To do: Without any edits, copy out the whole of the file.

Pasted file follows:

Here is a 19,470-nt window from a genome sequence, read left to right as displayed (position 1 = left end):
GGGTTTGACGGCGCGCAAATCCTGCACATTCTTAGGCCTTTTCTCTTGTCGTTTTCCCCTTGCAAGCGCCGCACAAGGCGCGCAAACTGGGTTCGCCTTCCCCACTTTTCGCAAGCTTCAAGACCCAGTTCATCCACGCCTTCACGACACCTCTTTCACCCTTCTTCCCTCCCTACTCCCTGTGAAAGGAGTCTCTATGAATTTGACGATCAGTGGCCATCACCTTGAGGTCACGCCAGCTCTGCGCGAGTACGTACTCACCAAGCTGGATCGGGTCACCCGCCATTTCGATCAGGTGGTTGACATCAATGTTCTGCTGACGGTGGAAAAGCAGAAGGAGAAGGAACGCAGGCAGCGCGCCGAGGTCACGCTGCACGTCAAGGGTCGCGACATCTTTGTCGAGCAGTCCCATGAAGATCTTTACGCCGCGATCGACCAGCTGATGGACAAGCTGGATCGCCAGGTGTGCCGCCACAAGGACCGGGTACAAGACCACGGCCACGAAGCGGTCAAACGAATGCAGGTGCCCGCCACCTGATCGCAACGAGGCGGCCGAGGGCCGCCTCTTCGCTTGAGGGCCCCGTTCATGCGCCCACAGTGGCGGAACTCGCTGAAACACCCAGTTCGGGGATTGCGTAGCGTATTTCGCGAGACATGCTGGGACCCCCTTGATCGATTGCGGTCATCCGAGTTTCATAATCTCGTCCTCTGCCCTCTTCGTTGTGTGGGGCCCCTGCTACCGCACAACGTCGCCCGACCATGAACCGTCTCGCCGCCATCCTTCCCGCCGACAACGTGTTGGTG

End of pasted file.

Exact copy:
Here is a 19,470-nt window from a genome sequence, read left to right as displayed (position 1 = left end):
GGGTTTGACGGCGCGCAAATCCTGCACATTCTTAGGCCTTTTCTCTTGTCGTTTTCCCCTTGCAAGCGCCGCACAAGGCGCGCAAACTGGGTTCGCCTTCCCCACTTTTCGCAAGCTTCAAGACCCAGTTCATCCACGCCTTCACGACACCTCTTTCACCCTTCTTCCCTCCCTACTCCCTGTGAAAGGAGTCTCTATGAATTTGACGATCAGTGGCCATCACCTTGAGGTCACGCCAGCTCTGCGCGAGTACGTACTCACCAAGCTGGATCGGGTCACCCGCCATTTCGATCAGGTGGTTGACATCAATGTTCTGCTGACGGTGGAAAAGCAGAAGGAGAAGGAACGCAGGCAGCGCGCCGAGGTCACGCTGCACGTCAAGGGTCGCGACATCTTTGTCGAGCAGTCCCATGAAGATCTTTACGCCGCGATCGACCAGCTGATGGACAAGCTGGATCGCCAGGTGTGCCGCCACAAGGACCGGGTACAAGACCACGGCCACGAAGCGGTCAAACGAATGCAGGTGCCCGCCACCTGATCGCAACGAGGCGGCCGAGGGCCGCCTCTTCGCTTGAGGGCCCCGTTCATGCGCCCACAGTGGCGGAACTCGCTGAAACACCCAGTTCGGGGATTGCGTAGCGTATTTCGCGAGACATGCTGGGACCCCCTTGATCGATTGCGGTCATCCGAGTTTCATAATCTCGTCCTCTGCCCTCTTCGTTGTGTGGGGCCCCTGCTACCGCACAACGTCGCCCGACCATGAACCGTCTCGCCGCCATCCTTCCCGCCGACAACGTGTTGGTG